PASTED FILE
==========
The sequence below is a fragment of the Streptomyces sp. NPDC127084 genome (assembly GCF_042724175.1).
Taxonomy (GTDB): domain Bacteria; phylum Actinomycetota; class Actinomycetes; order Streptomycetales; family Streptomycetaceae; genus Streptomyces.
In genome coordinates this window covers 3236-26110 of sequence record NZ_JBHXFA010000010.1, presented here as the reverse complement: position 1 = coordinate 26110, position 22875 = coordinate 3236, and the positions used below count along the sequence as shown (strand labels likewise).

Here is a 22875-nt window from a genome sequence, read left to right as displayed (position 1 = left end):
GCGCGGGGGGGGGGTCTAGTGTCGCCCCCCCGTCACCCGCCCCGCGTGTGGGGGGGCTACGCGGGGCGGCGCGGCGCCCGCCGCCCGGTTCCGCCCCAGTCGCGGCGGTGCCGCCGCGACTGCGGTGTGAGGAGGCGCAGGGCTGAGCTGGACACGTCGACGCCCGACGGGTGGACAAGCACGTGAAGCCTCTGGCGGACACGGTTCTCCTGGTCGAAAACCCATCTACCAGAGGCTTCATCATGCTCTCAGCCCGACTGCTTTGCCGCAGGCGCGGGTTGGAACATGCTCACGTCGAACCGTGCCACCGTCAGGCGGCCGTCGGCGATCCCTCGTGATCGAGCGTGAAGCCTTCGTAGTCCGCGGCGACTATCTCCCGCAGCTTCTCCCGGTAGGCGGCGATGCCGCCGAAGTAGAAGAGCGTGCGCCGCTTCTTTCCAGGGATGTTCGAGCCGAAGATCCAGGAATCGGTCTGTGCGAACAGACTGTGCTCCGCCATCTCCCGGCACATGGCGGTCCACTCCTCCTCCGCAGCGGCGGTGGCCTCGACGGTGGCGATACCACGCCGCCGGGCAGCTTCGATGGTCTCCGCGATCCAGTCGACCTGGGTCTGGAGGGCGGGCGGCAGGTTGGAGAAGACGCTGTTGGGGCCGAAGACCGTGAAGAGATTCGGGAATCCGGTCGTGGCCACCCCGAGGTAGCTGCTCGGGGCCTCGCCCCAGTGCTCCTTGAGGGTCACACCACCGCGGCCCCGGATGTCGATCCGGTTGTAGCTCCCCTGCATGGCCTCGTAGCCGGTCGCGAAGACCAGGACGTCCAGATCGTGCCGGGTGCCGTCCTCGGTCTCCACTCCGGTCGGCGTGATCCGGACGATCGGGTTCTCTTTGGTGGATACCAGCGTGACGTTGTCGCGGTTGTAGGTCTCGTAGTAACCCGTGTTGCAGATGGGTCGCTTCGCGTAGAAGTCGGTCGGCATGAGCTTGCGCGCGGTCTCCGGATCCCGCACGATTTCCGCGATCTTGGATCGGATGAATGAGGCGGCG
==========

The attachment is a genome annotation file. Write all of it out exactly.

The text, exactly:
The sequence below is a fragment of the Streptomyces sp. NPDC127084 genome (assembly GCF_042724175.1).
Taxonomy (GTDB): domain Bacteria; phylum Actinomycetota; class Actinomycetes; order Streptomycetales; family Streptomycetaceae; genus Streptomyces.
In genome coordinates this window covers 3236-26110 of sequence record NZ_JBHXFA010000010.1, presented here as the reverse complement: position 1 = coordinate 26110, position 22875 = coordinate 3236, and the positions used below count along the sequence as shown (strand labels likewise).

Here is a 22875-nt window from a genome sequence, read left to right as displayed (position 1 = left end):
GCGCGGGGGGGGGGTCTAGTGTCGCCCCCCCGTCACCCGCCCCGCGTGTGGGGGGGCTACGCGGGGCGGCGCGGCGCCCGCCGCCCGGTTCCGCCCCAGTCGCGGCGGTGCCGCCGCGACTGCGGTGTGAGGAGGCGCAGGGCTGAGCTGGACACGTCGACGCCCGACGGGTGGACAAGCACGTGAAGCCTCTGGCGGACACGGTTCTCCTGGTCGAAAACCCATCTACCAGAGGCTTCATCATGCTCTCAGCCCGACTGCTTTGCCGCAGGCGCGGGTTGGAACATGCTCACGTCGAACCGTGCCACCGTCAGGCGGCCGTCGGCGATCCCTCGTGATCGAGCGTGAAGCCTTCGTAGTCCGCGGCGACTATCTCCCGCAGCTTCTCCCGGTAGGCGGCGATGCCGCCGAAGTAGAAGAGCGTGCGCCGCTTCTTTCCAGGGATGTTCGAGCCGAAGATCCAGGAATCGGTCTGTGCGAACAGACTGTGCTCCGCCATCTCCCGGCACATGGCGGTCCACTCCTCCTCCGCAGCGGCGGTGGCCTCGACGGTGGCGATACCACGCCGCCGGGCAGCTTCGATGGTCTCCGCGATCCAGTCGACCTGGGTCTGGAGGGCGGGCGGCAGGTTGGAGAAGACGCTGTTGGGGCCGAAGACCGTGAAGAGATTCGGGAATCCGGTCGTGGCCACCCCGAGGTAGCTGCTCGGGGCCTCGCCCCAGTGCTCCTTGAGGGTCACACCACCGCGGCCCCGGATGTCGATCCGGTTGTAGCTCCCCTGCATGGCCTCGTAGCCGGTCGCGAAGACCAGGACGTCCAGATCGTGCCGGGTGCCGTCCTCGGTCTCCACTCCGGTCGGCGTGATCCGGACGATCGGGTTCTCTTTGGTGGATACCAGCGTGACGTTGTCGCGGTTGTAGGTCTCGTAGTAACCCGTGTTGCAGATGGGTCGCTTCGCGTAGAAGTCGGTCGGCATGAGCTTGCGCGCGGTCTCCGGATCCCGCACGATTTCCGCGATCTTGGATCGGATGAATGAGGCGGCG